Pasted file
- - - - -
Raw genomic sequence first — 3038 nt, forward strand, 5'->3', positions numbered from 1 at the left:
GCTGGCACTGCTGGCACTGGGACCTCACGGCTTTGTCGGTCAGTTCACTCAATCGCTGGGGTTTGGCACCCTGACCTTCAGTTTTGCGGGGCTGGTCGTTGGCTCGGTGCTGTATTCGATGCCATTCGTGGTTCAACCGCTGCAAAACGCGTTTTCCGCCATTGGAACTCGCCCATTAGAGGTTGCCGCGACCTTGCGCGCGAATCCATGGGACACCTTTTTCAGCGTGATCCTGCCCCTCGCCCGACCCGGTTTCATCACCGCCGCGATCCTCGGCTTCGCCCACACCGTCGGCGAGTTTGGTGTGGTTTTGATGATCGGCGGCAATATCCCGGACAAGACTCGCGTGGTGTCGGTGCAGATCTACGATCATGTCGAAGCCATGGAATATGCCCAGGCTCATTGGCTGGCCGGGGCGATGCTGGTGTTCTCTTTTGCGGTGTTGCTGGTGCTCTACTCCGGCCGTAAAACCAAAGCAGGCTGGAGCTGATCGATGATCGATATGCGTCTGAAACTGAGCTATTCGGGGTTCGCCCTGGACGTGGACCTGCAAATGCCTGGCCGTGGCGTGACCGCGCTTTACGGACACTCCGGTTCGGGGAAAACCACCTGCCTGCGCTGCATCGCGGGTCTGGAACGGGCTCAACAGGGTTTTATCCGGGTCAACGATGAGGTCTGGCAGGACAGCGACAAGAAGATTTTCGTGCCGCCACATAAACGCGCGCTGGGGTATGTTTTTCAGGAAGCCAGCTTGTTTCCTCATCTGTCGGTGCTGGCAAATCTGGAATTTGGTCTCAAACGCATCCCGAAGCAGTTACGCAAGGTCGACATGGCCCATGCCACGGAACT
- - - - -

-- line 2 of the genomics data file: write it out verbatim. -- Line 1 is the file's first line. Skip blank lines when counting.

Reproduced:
GCTGGCACTGCTGGCACTGGGACCTCACGGCTTTGTCGGTCAGTTCACTCAATCGCTGGGGTTTGGCACCCTGACCTTCAGTTTTGCGGGGCTGGTCGTTGGCTCGGTGCTGTATTCGATGCCATTCGTGGTTCAACCGCTGCAAAACGCGTTTTCCGCCATTGGAACTCGCCCATTAGAGGTTGCCGCGACCTTGCGCGCGAATCCATGGGACACCTTTTTCAGCGTGATCCTGCCCCTCGCCCGACCCGGTTTCATCACCGCCGCGATCCTCGGCTTCGCCCACACCGTCGGCGAGTTTGGTGTGGTTTTGATGATCGGCGGCAATATCCCGGACAAGACTCGCGTGGTGTCGGTGCAGATCTACGATCATGTCGAAGCCATGGAATATGCCCAGGCTCATTGGCTGGCCGGGGCGATGCTGGTGTTCTCTTTTGCGGTGTTGCTGGTGCTCTACTCCGGCCGTAAAACCAAAGCAGGCTGGAGCTGATCGATGATCGATATGCGTCTGAAACTGAGCTATTCGGGGTTCGCCCTGGACGTGGACCTGCAAATGCCTGGCCGTGGCGTGACCGCGCTTTACGGACACTCCGGTTCGGGGAAAACCACCTGCCTGCGCTGCATCGCGGGTCTGGAACGGGCTCAACAGGGTTTTATCCGGGTCAACGATGAGGTCTGGCAGGACAGCGACAAGAAGATTTTCGTGCCGCCACATAAACGCGCGCTGGGGTATGTTTTTCAGGAAGCCAGCTTGTTTCCTCATCTGTCGGTGCTGGCAAATCTGGAATTTGGTCTCAAACGCATCCCGAAGCAGTTACGCAAGGTCGACATGGCCCATGCCACGGAACT